an obession with first principles

One Thing I Wish Occupy Would Think About

Posted: Monday Oct 31st | Author: JohnO | Filed under: Epistemology, Philosophising | View Comments

Is a positive understanding of suffering

We are all aware of the negative aspects of suffering. But we would be remiss to never contemplate the positive aspects. Both of self-induced suffering, and of externally-produced suffering. When I say self-induced, I do not mean that we revile our own selves. Rather, that we forcibly, violently, push ourselves beyond our current abilities. Both physically, and mentally.

This, of course, is not to blame the victim, or validate the suffering inflicted upon groups or individuals. I know for a fact that in Theology the Black Church has had a huge amount to say on this topic. I regret that I have not been able to be read in it yet. Just as Cone argued for God’s own identification in blackness, the cross argues for God’s identification in suffering. What can we say about our this cruciform image of suffering?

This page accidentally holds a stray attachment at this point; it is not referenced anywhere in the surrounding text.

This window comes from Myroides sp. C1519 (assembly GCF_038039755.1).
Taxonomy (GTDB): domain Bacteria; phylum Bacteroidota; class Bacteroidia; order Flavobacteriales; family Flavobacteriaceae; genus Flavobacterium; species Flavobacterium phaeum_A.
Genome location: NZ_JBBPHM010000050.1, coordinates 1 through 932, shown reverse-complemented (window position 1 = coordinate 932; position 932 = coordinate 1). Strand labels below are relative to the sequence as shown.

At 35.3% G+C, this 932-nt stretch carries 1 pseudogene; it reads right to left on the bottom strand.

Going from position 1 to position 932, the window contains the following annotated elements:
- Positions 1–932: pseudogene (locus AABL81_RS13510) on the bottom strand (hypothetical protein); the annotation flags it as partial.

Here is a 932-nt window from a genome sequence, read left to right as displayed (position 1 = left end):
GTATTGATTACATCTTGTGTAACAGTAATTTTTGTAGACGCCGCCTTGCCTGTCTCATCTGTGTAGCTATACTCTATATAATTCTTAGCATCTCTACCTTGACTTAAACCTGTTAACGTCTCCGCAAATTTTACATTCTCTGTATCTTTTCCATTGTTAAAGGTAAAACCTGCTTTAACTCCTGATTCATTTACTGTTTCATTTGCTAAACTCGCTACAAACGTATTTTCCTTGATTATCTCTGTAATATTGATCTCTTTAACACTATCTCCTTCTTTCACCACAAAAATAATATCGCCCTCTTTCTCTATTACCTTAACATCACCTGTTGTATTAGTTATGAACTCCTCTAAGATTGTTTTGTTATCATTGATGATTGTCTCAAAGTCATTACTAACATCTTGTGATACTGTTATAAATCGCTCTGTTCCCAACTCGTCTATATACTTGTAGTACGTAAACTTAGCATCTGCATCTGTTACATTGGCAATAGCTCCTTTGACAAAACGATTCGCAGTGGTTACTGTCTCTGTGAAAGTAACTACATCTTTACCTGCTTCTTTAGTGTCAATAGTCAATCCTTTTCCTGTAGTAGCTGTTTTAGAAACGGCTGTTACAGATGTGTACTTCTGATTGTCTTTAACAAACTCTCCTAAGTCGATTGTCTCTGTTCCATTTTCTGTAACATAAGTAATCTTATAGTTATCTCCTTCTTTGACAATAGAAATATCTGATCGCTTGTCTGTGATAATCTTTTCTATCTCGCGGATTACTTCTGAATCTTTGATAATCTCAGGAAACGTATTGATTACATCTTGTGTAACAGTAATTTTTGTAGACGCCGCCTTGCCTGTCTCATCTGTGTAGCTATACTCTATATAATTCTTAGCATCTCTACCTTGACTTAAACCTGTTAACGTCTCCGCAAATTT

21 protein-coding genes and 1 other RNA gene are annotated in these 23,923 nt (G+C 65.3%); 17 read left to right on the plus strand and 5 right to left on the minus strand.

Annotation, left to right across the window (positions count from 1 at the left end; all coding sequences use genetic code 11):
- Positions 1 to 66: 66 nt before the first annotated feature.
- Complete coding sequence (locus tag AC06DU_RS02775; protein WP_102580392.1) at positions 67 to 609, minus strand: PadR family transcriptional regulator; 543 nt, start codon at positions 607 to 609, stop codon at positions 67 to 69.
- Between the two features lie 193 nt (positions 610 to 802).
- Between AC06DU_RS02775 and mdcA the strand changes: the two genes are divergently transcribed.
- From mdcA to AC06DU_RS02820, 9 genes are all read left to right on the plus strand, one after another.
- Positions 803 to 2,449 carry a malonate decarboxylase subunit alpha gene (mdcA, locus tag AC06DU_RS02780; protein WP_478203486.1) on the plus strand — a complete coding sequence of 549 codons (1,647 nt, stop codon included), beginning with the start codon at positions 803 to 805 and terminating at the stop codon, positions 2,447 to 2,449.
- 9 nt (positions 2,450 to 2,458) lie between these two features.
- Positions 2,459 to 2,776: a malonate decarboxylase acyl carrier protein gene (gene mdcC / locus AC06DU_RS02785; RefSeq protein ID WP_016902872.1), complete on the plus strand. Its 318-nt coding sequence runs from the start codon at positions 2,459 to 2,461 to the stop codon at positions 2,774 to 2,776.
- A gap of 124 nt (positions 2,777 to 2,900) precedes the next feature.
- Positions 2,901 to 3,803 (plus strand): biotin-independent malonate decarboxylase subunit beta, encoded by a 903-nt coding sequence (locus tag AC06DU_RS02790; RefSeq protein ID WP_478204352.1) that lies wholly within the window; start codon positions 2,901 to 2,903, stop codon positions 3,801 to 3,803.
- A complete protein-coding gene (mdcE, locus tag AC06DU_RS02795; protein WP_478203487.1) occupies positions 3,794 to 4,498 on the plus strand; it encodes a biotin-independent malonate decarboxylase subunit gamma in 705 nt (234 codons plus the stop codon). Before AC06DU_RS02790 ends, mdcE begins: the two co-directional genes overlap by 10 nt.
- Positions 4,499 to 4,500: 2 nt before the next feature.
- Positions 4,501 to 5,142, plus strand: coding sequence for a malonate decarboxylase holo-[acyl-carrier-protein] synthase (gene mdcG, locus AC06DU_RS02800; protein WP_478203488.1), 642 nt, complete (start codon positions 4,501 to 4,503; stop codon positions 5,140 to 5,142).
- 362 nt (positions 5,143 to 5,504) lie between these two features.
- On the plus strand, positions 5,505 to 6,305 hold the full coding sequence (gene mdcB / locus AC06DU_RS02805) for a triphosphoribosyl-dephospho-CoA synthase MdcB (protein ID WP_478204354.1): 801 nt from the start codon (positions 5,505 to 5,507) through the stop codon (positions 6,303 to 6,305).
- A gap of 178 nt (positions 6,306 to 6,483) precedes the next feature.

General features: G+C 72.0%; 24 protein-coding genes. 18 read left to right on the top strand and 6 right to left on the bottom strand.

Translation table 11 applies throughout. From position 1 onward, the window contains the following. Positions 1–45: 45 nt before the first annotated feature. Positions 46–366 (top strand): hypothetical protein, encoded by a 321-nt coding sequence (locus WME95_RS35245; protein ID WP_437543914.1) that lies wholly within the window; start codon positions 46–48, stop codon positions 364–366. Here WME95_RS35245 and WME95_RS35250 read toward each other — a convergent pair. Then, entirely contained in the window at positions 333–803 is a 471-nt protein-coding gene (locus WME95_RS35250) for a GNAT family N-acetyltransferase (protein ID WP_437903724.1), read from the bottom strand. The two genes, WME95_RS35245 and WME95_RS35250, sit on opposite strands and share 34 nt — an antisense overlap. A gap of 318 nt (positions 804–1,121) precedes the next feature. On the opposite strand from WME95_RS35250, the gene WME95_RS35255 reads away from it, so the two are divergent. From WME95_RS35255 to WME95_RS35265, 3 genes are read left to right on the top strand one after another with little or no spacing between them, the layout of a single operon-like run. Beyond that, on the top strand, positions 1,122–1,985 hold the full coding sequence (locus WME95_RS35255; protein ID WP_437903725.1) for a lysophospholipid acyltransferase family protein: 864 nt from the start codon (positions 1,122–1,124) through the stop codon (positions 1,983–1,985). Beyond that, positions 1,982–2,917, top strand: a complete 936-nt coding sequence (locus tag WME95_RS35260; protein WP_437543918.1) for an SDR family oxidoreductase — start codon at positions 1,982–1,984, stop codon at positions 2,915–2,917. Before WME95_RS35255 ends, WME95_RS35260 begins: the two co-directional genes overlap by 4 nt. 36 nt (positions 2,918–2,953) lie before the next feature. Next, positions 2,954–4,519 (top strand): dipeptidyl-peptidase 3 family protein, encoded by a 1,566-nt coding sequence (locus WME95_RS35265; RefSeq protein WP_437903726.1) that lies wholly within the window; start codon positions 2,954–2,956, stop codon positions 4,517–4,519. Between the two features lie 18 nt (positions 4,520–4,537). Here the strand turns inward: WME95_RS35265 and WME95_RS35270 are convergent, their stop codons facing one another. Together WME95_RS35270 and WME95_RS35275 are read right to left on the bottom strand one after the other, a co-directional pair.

I recognize that if Occupy is anything – the last thing it is is theological. So I don’t expect them to co-opt a theologian’s understanding of cruciformity or of suffering. Yet, I do hope (and at some point expect) a broader treatment of suffering in relation to the long history of its thought in this country, and in philosophy.

The Church is historically and intrinsically an artistic operation – Brueggemann

Posted: Sunday Oct 30th | Author: JohnO | Filed under: Anthropology, Epistemology, Philosophising | View Comments

West Wing Hermeneutics

Posted: Tuesday Jul 12th | Author: JohnO | Filed under: Dialogue, Epistemology | View Comments

Models of Knowing

Posted: Wednesday Jan 12th | Author: JohnO | Filed under: Dialogue, Epistemology | View Comments

Over at Maxistentialism Max writes about the epistemological problem of observations, and our own models of the world. He doesn’t have comments, so I decided to respond here (Hi, Max). How do you know if what you believe about what you observe is actually true? We build up models of the world and map data onto them. Only when enough data (and we are conscious of it) doesn’t match are we free to redraw our model of the world we observe.

I claim that the only escape from this epistemological trap is science

I think he takes it as a blow to his claim that Stephen Hawking doesn’t think this is accomplishable. I don’t think it is either (Max, take a read of Personal Knowledge by Michael Polanyi, a chemist and philosopher who also doesn’t think it is possible). But what I find really funny is that St. Augustine in the 4th century pretty much came to the same conclusions regarding epistemology (I’d recommend St. Augustine’s Theory of Epistemology by Bubacz – you’re likely to only be able to find that in a good library.)